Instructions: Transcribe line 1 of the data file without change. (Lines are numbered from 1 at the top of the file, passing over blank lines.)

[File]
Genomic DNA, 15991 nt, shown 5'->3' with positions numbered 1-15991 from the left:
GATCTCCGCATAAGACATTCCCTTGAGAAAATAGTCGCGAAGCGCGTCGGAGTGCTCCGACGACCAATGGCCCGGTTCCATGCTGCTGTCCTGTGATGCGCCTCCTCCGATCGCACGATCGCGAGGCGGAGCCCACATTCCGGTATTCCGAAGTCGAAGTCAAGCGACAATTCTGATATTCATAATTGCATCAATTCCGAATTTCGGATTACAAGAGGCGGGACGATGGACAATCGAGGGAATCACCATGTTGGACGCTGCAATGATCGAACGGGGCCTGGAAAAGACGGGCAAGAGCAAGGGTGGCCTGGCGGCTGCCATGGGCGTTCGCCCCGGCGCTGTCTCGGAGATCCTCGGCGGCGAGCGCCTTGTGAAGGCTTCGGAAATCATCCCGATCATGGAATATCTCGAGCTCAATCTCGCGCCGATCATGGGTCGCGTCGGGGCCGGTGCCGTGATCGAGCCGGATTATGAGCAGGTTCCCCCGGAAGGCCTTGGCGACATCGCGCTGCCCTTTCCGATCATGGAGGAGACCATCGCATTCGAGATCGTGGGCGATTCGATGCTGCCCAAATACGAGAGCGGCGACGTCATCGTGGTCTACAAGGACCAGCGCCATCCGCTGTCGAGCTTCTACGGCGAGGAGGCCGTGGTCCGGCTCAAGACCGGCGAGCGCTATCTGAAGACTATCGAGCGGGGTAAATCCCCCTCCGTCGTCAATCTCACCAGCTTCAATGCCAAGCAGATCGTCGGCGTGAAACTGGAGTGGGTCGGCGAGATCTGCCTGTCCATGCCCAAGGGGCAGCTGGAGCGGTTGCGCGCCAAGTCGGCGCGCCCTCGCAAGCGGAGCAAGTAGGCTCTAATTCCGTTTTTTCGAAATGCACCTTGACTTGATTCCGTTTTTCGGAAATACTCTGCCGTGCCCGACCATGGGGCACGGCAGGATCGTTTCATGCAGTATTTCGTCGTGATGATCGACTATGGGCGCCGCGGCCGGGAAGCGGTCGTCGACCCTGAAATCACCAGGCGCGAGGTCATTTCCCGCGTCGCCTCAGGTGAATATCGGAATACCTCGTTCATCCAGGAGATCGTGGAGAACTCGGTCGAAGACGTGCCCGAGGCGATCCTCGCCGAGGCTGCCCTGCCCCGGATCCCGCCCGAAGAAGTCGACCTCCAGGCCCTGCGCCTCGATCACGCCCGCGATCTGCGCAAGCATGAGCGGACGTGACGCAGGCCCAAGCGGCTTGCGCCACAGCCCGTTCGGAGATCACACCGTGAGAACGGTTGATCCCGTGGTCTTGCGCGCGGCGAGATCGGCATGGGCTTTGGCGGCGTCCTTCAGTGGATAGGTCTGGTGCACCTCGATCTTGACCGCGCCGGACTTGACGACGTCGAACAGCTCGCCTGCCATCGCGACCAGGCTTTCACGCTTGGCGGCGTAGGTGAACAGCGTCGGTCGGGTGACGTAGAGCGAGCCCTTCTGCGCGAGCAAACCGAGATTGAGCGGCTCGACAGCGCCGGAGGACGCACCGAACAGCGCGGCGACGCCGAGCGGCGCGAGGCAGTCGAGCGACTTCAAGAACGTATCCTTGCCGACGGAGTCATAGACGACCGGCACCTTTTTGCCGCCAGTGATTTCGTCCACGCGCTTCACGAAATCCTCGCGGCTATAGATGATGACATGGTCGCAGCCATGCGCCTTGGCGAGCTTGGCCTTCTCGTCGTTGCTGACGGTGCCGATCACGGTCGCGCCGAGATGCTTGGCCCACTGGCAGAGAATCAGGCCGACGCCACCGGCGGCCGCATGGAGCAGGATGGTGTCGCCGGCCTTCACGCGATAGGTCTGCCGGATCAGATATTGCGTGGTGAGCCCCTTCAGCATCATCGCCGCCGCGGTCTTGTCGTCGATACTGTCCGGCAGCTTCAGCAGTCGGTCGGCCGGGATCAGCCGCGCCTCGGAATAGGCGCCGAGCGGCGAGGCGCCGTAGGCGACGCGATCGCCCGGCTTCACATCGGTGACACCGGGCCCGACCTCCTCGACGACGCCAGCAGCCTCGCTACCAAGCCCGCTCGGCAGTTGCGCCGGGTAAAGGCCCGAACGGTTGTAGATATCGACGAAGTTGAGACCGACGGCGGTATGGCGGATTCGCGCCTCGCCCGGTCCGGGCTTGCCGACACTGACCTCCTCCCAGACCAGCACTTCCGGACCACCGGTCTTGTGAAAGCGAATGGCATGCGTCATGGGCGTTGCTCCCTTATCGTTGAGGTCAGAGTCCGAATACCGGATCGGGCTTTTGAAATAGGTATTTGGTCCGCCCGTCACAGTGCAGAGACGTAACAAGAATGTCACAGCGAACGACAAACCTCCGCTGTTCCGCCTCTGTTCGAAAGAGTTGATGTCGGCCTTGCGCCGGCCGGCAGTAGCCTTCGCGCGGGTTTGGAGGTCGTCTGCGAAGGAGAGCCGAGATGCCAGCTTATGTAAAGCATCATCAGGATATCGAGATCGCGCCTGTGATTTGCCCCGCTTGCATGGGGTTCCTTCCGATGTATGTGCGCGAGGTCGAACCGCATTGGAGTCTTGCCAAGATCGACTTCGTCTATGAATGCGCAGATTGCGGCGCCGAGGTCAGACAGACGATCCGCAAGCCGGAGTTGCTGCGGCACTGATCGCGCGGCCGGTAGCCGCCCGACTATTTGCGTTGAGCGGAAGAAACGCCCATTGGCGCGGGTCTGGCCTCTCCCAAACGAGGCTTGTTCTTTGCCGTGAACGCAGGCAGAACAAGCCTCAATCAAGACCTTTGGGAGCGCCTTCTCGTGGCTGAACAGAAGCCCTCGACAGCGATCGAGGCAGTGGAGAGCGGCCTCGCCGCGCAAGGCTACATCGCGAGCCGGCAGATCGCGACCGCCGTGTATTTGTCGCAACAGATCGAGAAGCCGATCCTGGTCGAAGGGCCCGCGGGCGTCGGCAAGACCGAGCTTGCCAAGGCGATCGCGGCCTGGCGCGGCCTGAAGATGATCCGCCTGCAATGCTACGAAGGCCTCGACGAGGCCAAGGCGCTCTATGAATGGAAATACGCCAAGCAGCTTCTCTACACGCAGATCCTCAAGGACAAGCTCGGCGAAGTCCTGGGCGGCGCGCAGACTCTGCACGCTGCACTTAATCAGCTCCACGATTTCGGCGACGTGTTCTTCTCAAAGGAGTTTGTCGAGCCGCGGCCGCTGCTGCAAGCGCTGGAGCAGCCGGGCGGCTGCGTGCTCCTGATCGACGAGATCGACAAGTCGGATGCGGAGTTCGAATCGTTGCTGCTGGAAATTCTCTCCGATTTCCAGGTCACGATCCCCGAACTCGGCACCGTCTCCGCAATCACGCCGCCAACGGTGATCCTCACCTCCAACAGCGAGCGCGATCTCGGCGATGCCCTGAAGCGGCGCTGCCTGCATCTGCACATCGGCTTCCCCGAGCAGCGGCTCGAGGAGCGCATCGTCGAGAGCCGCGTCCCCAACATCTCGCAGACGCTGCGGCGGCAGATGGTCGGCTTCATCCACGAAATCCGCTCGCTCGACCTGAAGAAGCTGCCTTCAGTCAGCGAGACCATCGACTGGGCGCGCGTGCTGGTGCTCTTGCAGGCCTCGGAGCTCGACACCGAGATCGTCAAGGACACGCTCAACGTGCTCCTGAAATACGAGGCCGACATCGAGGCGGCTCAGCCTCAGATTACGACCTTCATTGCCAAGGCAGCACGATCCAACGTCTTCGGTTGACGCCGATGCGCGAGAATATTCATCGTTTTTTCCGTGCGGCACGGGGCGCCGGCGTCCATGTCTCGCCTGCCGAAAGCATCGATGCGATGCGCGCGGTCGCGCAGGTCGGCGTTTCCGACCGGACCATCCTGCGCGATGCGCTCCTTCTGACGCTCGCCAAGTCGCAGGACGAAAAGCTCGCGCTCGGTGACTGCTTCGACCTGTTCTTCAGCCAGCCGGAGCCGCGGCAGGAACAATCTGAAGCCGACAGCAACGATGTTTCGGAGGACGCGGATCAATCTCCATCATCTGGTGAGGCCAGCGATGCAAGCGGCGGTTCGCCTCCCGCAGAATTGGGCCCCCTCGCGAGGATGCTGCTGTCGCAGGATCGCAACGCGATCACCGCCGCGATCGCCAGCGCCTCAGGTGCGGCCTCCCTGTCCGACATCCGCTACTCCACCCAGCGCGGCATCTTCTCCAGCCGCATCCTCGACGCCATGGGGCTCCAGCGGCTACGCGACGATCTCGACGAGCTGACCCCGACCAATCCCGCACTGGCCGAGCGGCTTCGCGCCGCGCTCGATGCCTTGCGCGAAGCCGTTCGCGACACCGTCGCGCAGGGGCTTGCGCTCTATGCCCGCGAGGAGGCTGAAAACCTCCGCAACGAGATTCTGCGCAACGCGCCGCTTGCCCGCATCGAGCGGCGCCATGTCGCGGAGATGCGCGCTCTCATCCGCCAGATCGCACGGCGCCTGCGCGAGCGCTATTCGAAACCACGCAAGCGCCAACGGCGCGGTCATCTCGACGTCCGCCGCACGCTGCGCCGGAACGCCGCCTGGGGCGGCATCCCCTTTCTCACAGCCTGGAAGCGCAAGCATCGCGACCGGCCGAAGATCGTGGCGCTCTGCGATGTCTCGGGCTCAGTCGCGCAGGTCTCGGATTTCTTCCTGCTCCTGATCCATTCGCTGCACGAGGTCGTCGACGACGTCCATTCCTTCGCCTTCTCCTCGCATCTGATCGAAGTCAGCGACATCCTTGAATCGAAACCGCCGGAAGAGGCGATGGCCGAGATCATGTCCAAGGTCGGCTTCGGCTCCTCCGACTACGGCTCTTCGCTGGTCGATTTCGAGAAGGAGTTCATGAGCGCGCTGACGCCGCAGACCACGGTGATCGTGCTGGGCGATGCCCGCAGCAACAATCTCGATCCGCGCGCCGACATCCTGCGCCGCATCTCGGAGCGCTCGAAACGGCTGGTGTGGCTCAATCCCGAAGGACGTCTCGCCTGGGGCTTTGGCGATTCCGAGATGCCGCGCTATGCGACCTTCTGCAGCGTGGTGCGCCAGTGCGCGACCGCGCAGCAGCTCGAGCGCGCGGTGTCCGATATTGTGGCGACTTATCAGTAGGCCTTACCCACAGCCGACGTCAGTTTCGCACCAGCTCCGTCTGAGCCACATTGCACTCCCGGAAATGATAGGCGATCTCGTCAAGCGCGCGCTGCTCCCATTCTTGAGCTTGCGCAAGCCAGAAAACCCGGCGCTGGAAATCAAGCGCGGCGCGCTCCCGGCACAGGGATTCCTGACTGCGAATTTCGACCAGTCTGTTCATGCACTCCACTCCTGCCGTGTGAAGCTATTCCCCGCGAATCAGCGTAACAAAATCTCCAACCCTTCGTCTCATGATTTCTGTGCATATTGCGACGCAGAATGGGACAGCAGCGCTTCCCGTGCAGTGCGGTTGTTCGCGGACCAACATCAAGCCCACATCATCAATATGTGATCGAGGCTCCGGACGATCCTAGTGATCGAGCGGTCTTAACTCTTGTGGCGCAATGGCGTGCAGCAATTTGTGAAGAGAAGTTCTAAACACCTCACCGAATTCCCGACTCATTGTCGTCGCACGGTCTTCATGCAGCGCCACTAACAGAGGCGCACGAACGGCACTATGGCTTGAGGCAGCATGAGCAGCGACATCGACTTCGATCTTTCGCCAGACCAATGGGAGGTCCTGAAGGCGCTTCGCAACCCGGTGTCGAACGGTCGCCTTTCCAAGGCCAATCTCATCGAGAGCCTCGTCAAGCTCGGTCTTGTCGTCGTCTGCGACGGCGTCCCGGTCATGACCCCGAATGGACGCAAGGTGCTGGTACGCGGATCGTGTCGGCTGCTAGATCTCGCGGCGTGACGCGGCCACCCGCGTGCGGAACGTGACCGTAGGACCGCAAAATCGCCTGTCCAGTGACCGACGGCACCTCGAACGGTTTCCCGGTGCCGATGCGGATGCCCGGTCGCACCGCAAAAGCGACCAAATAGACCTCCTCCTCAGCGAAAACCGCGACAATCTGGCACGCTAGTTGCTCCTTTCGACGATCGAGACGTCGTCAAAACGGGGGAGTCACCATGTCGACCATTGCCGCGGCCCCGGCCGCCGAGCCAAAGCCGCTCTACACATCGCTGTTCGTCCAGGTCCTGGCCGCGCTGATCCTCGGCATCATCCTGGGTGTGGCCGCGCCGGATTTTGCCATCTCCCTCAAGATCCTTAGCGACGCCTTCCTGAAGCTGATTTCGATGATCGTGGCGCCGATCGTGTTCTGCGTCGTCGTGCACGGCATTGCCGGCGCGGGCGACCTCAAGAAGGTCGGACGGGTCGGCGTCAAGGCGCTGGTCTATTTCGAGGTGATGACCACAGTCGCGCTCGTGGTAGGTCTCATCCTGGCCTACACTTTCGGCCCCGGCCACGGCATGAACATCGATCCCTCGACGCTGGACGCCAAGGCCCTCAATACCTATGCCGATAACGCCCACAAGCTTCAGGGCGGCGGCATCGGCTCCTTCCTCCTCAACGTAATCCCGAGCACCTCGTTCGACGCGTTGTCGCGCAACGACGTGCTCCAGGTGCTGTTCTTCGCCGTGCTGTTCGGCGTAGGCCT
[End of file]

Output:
Genomic DNA, 15991 nt, shown 5'->3' with positions numbered 1-15991 from the left: